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Volume shaders should provide the desired result.

enter image description here


1) Create a solid geometry for the volume. Make sure the volume does not touch anything on the interior. In this case, the blob on the cylinder had a Boolean added to remove the interior, then the original cylinder was hidden. A slight smaller copy of the cylinder was used in the rendering.

enter image description here enter image description here

2) Use a combination of the surface shaders and volume shaders for the material. The surface shaders should be mostly transparent so the volume effects are apparent.

enter image description here

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    $\begingroup$ Cool! But this is kind of a problem, because even though it gives transparency at the edges, you lose definition at the opaque areas with the surface shader right... like you said, you have to have the entire thing almost 100% transparent to see the effect, therefore the opaque areas also lose definition. Would be cool to be able to output the density as factor at a mix shader. $\endgroup$ – Arkhangels Jul 13 '17 at 19:09
  • $\begingroup$ I have a question that I feel is a bit relevant to the discussions here. I wonder could you please take a look at my question here? I basically want to render depth maps or surface Normals by somehow ignoring the transparent materials. Do you think that's possible? $\endgroup$ – Amir Feb 25 '18 at 0:47
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Well, after looking at this question for a related issue: Weight Paint in Cycles Nodes

It gave me the idea of using the Proximity value of Dynamic Paint to emulate thickness and since it outputs to Vertex Paint colors, one can use it in an Attribute node as factor for a Mix Shader. The object inside must be a brush, the object with the shader must be a canvas, and this is the result: enter image description here Pros and cons:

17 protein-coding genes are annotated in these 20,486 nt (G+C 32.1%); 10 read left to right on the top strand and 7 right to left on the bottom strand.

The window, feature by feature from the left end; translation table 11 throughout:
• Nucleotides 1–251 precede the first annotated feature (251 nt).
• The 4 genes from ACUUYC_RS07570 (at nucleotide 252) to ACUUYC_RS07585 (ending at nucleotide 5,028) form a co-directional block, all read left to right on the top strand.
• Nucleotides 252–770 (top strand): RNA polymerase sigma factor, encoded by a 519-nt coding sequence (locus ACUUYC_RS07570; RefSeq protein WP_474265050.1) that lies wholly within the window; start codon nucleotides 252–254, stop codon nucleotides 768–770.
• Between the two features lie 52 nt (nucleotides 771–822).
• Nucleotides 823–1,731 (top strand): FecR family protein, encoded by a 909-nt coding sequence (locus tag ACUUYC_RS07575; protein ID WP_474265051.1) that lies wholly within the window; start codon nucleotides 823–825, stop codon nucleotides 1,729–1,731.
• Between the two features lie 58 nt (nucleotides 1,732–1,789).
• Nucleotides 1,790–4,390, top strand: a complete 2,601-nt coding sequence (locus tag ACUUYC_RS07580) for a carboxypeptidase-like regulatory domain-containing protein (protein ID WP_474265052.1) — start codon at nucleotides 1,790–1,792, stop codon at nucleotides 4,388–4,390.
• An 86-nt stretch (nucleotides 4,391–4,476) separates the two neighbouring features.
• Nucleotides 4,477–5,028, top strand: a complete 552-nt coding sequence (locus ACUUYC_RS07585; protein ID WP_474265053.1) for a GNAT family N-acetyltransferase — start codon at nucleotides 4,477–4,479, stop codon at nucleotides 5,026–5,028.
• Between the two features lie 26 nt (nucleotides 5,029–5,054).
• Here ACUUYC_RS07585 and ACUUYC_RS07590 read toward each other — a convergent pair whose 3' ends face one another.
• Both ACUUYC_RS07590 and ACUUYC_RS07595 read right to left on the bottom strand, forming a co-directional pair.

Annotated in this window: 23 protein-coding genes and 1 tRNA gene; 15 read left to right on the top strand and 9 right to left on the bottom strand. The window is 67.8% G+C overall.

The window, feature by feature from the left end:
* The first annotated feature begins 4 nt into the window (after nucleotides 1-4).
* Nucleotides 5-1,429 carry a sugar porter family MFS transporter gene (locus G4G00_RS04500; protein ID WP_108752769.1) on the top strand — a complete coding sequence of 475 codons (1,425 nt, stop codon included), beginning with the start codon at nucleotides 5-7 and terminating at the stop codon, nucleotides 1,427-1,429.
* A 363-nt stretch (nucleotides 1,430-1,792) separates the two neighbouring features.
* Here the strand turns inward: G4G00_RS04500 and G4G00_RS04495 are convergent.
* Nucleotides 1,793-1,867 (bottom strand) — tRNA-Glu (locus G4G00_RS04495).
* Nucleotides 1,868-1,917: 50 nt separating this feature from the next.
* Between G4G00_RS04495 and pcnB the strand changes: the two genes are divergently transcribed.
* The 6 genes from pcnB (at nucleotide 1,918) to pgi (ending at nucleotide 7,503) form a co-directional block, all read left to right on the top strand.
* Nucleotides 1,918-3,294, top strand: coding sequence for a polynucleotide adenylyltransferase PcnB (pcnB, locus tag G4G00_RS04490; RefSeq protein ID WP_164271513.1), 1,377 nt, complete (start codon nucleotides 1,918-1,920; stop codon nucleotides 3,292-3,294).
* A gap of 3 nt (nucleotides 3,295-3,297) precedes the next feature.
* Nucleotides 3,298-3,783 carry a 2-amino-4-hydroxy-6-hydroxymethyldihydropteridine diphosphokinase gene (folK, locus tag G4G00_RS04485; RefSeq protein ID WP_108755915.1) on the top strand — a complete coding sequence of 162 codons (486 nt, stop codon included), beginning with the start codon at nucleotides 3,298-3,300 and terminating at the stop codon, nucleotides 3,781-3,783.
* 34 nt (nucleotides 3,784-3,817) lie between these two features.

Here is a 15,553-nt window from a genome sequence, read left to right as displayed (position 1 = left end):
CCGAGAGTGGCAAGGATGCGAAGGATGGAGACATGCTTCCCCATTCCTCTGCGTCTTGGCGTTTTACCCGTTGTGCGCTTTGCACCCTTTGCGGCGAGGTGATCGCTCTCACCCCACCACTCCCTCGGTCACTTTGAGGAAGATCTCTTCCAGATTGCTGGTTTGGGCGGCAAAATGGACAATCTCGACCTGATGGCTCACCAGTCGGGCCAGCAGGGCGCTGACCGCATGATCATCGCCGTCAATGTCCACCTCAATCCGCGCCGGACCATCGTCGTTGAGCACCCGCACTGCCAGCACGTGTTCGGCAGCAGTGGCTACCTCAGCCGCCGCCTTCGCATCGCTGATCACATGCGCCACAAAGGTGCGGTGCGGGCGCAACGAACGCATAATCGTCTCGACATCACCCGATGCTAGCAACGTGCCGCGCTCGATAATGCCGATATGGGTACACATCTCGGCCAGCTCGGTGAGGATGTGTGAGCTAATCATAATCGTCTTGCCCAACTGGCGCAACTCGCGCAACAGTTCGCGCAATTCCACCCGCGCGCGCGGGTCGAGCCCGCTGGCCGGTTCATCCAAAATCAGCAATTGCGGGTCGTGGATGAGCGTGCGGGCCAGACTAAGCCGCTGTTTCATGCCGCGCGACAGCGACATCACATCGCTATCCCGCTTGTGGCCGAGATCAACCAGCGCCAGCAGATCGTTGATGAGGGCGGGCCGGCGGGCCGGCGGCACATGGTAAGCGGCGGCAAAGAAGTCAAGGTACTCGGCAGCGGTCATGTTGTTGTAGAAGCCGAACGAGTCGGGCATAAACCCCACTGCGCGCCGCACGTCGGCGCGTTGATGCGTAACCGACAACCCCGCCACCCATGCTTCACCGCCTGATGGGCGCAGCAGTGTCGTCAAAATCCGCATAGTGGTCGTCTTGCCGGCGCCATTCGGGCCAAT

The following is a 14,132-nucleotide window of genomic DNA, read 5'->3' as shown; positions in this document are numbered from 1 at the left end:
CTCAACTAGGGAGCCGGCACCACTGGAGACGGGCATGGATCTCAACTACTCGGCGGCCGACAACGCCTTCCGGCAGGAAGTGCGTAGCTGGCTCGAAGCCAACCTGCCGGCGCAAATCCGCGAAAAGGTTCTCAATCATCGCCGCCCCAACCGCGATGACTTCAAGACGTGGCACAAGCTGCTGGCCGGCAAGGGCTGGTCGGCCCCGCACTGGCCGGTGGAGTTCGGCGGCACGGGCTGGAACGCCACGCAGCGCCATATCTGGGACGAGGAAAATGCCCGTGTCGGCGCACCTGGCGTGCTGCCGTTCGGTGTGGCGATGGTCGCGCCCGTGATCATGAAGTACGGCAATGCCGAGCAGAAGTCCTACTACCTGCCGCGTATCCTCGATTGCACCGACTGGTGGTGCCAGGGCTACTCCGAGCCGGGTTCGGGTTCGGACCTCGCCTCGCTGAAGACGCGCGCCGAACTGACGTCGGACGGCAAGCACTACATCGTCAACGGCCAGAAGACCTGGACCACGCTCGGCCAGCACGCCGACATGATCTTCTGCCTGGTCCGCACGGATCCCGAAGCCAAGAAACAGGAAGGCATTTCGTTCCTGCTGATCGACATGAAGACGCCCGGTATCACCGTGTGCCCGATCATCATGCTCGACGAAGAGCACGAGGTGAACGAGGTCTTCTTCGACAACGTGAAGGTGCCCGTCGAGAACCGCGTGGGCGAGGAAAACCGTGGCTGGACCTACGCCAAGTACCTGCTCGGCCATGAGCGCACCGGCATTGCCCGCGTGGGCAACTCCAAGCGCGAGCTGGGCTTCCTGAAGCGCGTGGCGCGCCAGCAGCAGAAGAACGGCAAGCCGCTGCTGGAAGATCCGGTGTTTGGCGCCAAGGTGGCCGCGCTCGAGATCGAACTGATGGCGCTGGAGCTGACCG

-Pro: Easy to set up and use... independent from nodes, but can be integrated by multiplying/adding textures to the Col Attribute before feeding it into the Mix Shader.

-Pro: You can easily control the "thickness" intensity using the Point Distance factor of the Brush object.

-Pro/Con: All objects that you want to be factored into the thickness must be Brushes... but this gives you control over what you want to have influence without having to mess with nodes or Cycles Visibility options for the objects.

-Con: You need dense geometry for better results.. Even simple flat faces need subdivisions for fine thickness control.

-Con: Unfortunately you can't use this method for SELF-thickness evaluation, only for relative distance/thickness of secondary objects in relation to the surface of the primary object.

Using as a factor for Mix Transparent/Diffuse Shader, we get the expected result:

enter image description here

But I'm not going to select my own answer as the correct because it doesn't use nodes and light path nodes to calculate true thickness of the mesh, therefore someone may some day find a proper answer and post here. Regards!

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    $\begingroup$ I prefer this answer to the other one even though it has faults. This actually addresses the fundamentals of the original question. $\endgroup$ – bertmoog Jul 17 '17 at 23:16
  • $\begingroup$ @Arkhangels I have a question that I feel is a bit relevant to the discussions here. I wonder could you please take a look at my question here? I basically want to render depth maps or surface Normals by somehow ignoring the transparent materials. Do you think that's possible? $\endgroup$ – Amir Feb 25 '18 at 0:48
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You can use OSL for this. For example this - https://github.com/IPv6/kristallum/blob/master/blender/osl/osl_detRaycast_v07.osl

It will give you distance to next face in the direction you set in inputs, with different options. This will limit you to CPU rendering, but will do the job